Crunch Time

Crunch Time

Vehicular access is crucial part of security systems

From embassies and federal courthouses to transportation hubs and military bases, a wide variety of government agencies protect themselves from errant drivers and truck bomb threats with barriers, bollards, barricades and crash gates. Many remember when barricades at the United States Consulate in Herat, Afghanistan, stopped a bomb-laden car and SUV from penetrating the entrances to the facility. The Taliban attacked the consulate in western Afghanistan with car bombs and guns on Friday, Sept. 13, 2013, killing at least four Afghans but failing to enter the compound or hurt any Americans. The two drivers of the explosivesfilled vehicles did not survive.

The barricade that protected the consulate staff in Herat can stop a 15,000 pound vehicle going 40 mph. Certified by the Department of State, it features a phalanx-type rising plate barrier mounted within multiple inertial pods and can be deployed in high traffic locations for full manual or automatic operation within two hours. The plate barrier lies level to the ground to allow vehicles to pass and is raised or lowered into position utilizing a hydraulic cylinder driven by a hydraulic power unit or manually.

From what happened at Herat and other government buildings that have been protected by barricades while under attack, it is easy to discern that a large factor in saving lives from vehicle bombers is to successfully stop the attacking vehicle far enough away from the building to avoid the high pressure shock wave of a bomb blast.

Typically, though, terrorists don’t go where they see barricades. By placing the barricades where possible attacks can happen, security risks can be reduced dramatically, even if the need is only short-term. Temporary barriers can temporarily protect facilities during events, such as an international summit or presidential visit, until permanent barriers are installed, and where physical conditions preclude permanent solutions, such as the State Department does to protect our embassy on Paris’ city streets.

Bollards, Barricades and Barriers Protect

More than 160 U.S. embassies and consulates in 130-plus countries as well as those of the United Kingdom and other nations incorporate such perimeter protection. Some embassies also employ a BioBooth, which features outer and inner workrooms with sealed doors, lighting and hospital style floors. Each room has long countertops and open spaces for staging, sorting and prospective decontamination. A bench top-mounted HEPA-filtered laboratory hood with UV sterilization is pre-installed and may be flexibly positioned to isolate and protect the inspector opening the packages. The booths have controllable drainage and an internal wash-down hose bib. An optional sub-floor basin catches the contaminated liquid for removal through a valve into a disposal container.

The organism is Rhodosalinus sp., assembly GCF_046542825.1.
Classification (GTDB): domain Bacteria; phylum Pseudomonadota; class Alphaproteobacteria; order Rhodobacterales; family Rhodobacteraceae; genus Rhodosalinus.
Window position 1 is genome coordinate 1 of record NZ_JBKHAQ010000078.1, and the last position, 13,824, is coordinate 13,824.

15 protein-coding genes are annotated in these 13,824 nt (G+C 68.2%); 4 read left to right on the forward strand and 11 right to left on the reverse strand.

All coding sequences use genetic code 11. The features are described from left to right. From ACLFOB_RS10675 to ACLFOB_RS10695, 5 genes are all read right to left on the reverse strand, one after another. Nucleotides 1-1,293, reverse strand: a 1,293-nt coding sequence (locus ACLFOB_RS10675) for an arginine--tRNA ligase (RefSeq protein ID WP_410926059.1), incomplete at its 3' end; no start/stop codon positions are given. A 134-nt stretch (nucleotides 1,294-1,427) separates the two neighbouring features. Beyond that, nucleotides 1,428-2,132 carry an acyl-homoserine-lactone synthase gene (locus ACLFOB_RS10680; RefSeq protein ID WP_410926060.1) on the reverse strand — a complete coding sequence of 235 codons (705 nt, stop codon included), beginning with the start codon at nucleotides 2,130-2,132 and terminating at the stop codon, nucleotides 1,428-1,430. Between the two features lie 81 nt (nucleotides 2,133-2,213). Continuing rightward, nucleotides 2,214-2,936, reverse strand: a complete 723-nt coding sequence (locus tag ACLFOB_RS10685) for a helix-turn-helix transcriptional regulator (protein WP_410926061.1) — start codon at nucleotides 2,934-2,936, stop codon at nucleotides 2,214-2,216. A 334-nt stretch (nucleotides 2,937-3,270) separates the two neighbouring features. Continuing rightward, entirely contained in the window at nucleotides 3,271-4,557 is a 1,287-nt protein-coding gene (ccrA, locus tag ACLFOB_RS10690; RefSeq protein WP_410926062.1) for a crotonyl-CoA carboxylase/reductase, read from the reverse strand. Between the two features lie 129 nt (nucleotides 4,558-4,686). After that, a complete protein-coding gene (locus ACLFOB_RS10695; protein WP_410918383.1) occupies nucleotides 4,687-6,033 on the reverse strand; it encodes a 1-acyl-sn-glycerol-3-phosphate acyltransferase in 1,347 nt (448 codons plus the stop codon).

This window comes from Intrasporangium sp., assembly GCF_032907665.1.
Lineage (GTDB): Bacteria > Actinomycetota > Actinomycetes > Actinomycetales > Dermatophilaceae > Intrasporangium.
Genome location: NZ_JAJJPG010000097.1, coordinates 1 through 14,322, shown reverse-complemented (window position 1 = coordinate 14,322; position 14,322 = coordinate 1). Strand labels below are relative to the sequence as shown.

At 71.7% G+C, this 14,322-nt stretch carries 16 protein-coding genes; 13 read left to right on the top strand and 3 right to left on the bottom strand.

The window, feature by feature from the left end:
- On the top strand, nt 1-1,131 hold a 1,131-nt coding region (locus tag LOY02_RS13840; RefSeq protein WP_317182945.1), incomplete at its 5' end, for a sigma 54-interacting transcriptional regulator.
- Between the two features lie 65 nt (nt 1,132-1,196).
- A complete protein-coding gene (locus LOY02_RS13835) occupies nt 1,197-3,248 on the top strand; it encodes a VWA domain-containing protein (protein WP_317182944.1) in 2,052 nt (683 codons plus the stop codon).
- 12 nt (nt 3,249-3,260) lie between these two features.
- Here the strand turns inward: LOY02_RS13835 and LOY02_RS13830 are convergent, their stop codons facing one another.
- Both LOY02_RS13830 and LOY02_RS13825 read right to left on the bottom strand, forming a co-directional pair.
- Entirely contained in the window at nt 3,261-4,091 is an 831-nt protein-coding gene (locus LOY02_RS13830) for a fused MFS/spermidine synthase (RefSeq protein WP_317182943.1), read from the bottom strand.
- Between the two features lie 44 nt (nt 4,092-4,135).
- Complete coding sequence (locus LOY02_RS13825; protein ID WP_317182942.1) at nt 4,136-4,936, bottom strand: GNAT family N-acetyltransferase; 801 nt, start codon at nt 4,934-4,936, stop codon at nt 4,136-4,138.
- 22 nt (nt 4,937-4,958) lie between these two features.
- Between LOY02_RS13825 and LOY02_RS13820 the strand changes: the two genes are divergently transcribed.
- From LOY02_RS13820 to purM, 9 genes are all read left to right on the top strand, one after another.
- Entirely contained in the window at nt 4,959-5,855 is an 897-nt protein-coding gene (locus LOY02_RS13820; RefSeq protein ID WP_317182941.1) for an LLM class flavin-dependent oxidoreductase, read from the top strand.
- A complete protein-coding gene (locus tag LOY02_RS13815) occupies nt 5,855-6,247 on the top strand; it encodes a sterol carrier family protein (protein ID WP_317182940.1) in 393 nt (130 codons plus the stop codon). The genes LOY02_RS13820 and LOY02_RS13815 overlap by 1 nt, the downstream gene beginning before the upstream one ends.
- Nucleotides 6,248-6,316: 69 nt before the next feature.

The government is well into the largest courthouse building program in 50 years, spurred by increasing space needs identified by the Federal Judiciary. According to the Administrative Office of the U.S. Courts (AOUSC), the continued growth of the Federal Judiciary has resulted in a system comprising 1,900 judges and 26,000 employees. Current facilities are under severe pressure to maintain and provide for increased court dockets, the expanding variety of ancillary activities related to legal proceedings, reliance on modern technology and greater security needs.

At the Miami Federal Courthouse, a loop detector holds the Delta TW2015 barrier open until the last part of the vehicle has passed the closing loop, located beyond the unit. The detector then gives a pulse on departure, instructing the barrier to rise after the vehicle has passed. Such barriers, barricades and bollards discourage attempts to cause harm and assure employees and others conducting business at a federal courthouse that they can feel secure, whether at the Pete V. Domenici United States Courthouse in Albuquerque, the U.S. Courthouse in Syracuse, N.Y., or 100 others.

Originally used primarily to stop the constant risk of thefts at car rental agencies, bollards, barriers, barricades and crash gates are now common throughout airports. Booths were traditionally used for housing guards who collected parking fees. Today, they’re often ballistic rated. From protecting the tarmac to passenger areas, airports are especially conscious of controlling vehicle access.

For instance, among the many FAA mandates airports must meet is one that requires securing access points to international freight lines. That includes access to air cargo facilities, where scores of trucks must go in and out on an hourly basis. The sliding gate system that is used in such an application must be crash rated. Clear openings range from 12 to 30 feet.